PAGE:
Calcium is a crucial part of the structure of bones and teeth. You knew that already. So how do you assess what food is a good source of calcium? You may just look for the number of milligrams of calcium there are in a serve, the more the better. Well that doesn’t always work as we shall see.
Or you could read some websites that give you counter-intuitive information, such as those claiming milk, yogurt and cheese being high in calcium, yet being a poor source of calcium. Let’s take a look at the data because Hannah Castledine, university nutrition student, was a bit annoyed when she went to presentation by a chef claiming that dairy just doesn’t cut it as a calcium source and we should rely solely on almonds and leafy vegetables.
During digestion the calcium is usually freed-up for absorption, although some calcium complexes can form which are difficult to absorb. That doesn’t mean that every atom of calcium gets absorbed into the blood. We still tend to absorb more calcium as more calcium appears in the diet, independent of its source.
At low amounts of dietary calcium, it is actively transported across the lining of the intestines and into the body. Once this system becomes saturated as we eat more calcium then the extra calcium is absorbed by passive diffusion.
Factors affecting calcium absorption
Vitamin D is needed for effective calcium absorption, and as you know many people are low in vitamin D. On average one in three adults are vitamin D deficient in North America, Australia and New Zealand, even more in the winter months.
Even if you get enough calcium in your food, a low vitamin D level is going to make it difficult to absorb enough. You will still absorb some calcium, but probably not enough for good bone mass.
As we get older our ability to absorb calcium declines, by about 1% every five years, with a slightly bigger drop in women at menopause. Hence, the reason for more calcium recommended for folk as they edge into their 60s.
The lactose in milk seems to give calcium an absorption “leg-up” by augmenting its passage across the intestinal wall. On the other hand, salt and caffeine can increase calcium losses through your pee. This is most likely to be a problem in people eating lots of salty processed food and gallons of coffee. If you eat well, avoid highly salted food and enjoy 3-5 cups of tea or coffee a day, then I wouldn’t change a thing.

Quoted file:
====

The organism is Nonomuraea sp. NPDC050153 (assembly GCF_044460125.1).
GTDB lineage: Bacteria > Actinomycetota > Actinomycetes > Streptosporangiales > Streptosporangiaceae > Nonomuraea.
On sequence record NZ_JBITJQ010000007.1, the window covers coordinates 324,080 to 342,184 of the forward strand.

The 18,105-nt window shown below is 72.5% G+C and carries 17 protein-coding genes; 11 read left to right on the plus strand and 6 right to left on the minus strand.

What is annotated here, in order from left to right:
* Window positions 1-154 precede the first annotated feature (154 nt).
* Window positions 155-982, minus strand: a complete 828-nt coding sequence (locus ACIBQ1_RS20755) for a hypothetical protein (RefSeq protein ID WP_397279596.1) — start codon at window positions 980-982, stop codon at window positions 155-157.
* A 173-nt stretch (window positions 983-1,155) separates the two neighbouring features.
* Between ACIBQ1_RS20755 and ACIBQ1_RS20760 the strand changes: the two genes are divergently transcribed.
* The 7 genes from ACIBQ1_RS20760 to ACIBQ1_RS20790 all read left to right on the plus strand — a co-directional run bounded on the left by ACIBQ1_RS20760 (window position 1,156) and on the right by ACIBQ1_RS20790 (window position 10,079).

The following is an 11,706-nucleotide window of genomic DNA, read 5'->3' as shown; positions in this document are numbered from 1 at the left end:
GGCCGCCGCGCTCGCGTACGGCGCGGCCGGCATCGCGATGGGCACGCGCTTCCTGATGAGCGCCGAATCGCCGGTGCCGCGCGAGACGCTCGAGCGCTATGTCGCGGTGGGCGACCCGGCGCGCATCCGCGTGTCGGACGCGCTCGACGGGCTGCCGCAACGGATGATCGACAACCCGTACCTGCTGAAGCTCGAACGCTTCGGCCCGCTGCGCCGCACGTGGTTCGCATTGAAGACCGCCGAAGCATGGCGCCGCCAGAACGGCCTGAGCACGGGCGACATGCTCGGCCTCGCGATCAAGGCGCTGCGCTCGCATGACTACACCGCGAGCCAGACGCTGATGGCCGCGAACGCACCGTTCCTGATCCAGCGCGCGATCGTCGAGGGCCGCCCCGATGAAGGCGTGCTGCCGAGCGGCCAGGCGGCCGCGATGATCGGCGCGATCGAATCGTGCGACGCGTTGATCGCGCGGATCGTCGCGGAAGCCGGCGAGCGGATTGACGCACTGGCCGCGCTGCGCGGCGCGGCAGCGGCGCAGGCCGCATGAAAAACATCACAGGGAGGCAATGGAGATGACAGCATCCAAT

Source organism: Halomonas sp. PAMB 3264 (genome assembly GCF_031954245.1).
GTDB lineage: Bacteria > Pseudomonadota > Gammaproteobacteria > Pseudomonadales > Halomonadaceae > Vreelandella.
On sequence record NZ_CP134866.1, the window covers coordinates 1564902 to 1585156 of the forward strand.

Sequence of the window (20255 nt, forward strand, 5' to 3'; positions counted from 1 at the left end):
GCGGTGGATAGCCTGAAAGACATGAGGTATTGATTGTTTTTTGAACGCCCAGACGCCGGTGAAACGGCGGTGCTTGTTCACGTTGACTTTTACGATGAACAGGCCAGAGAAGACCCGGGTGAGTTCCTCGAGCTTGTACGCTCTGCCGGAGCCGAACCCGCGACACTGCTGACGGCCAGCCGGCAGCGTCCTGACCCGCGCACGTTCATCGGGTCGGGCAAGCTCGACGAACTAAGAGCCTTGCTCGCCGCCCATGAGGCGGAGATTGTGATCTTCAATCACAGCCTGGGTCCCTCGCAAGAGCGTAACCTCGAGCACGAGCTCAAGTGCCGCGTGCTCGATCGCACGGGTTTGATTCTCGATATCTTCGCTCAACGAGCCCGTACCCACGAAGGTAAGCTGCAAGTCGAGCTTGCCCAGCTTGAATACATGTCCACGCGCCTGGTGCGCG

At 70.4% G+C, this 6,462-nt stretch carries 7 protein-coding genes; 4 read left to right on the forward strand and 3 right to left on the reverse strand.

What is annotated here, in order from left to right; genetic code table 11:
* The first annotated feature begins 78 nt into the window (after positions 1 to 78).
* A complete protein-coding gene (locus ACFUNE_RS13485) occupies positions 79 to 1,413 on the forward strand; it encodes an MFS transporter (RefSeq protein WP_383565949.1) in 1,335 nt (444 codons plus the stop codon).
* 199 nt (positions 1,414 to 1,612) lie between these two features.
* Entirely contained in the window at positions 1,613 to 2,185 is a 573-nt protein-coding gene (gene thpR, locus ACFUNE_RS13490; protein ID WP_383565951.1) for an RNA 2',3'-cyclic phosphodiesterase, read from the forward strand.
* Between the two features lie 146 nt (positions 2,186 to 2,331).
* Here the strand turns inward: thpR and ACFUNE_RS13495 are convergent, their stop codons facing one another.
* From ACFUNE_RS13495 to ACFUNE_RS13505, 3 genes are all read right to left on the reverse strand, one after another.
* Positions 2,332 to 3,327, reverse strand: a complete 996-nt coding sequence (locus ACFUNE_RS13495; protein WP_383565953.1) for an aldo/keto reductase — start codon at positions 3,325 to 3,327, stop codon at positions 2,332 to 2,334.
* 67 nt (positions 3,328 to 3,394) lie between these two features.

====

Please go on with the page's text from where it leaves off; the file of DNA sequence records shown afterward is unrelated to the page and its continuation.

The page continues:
You absorb about 30% of the calcium from milk, yogurt and cheese sources, which is pretty impressive when compared to the 5% absorption from spinach. I mention this specifically because spinach is touted by the pop-nutritionist as a wonderful source of calcium. Much of the calcium in spinach is locked up in the form of calcium oxalate making it just too difficult to absorb. Same with the iron in spinach. Mostly bound to oxalate. As case of being high in calcium and iron but low in bioavailability.
I remember telling that to a men’s health group once, and one bloke did an air punch and said: “That’s going back to the missus”. I had to say that even if the calcium and iron in spinach goes down the loo it doesn’t make spinach a 2nd class veg – it is still high in folate and beta-carotene.
The calcium from Brassica vegetables is much easier to absorb. I’m talking broccoli, kale, bok choy and cabbage, for example. We can absorb about 50% of the calcium from the Brassicas, but beware that 1 cup of broccoli will have about 50 mg calcium (so 25 mg ends up inside you) while a cup of milk will have 300 mg calcium, with you absorbing about 90 mg of that.
If you don’t fancy milk, then I recommend you choose a calcium-fortified beverage in its place, such as a soy milk. How do you know if your milk substitute has added calcium? It will definitely be on the label. If there is no mention of calcium, then assume it is low.
I have previously written about food sources of calcium. Yes, almonds and tahini are other good sources of calcium, with 70 mg calcium in 30g almonds, and 30 mg calcium in a tablespoon of tahini.
The old days
Our ancestors may have got 1500mg of calcium each day through nuts, vegetables, seeds and beans, partly because they would be eating a lot more food than we do. Nowadays we do less activity, therefore need less food, so we need to make sure our food is high quality, and some of us will need to also make use of calcium-fortified foods.
What does it all mean?
I have tried to give you a fair and reasonable summary, free from food politics and bias. Yes, there are many who want to swing your views based personal nutrition evangelism. As you have heard many times from me, you are your own boss and your sources of calcium is your decision. If you are happy with dairy, then continue to make that a major source of calcium. If you are avoiding dairy for philosophical or allergy reasons, then there are other calcium sources.
Essentials of Human Nutrition, 4th edition p 142-145
Modern Nutrition in Health & Disease, 11th edition p 136-140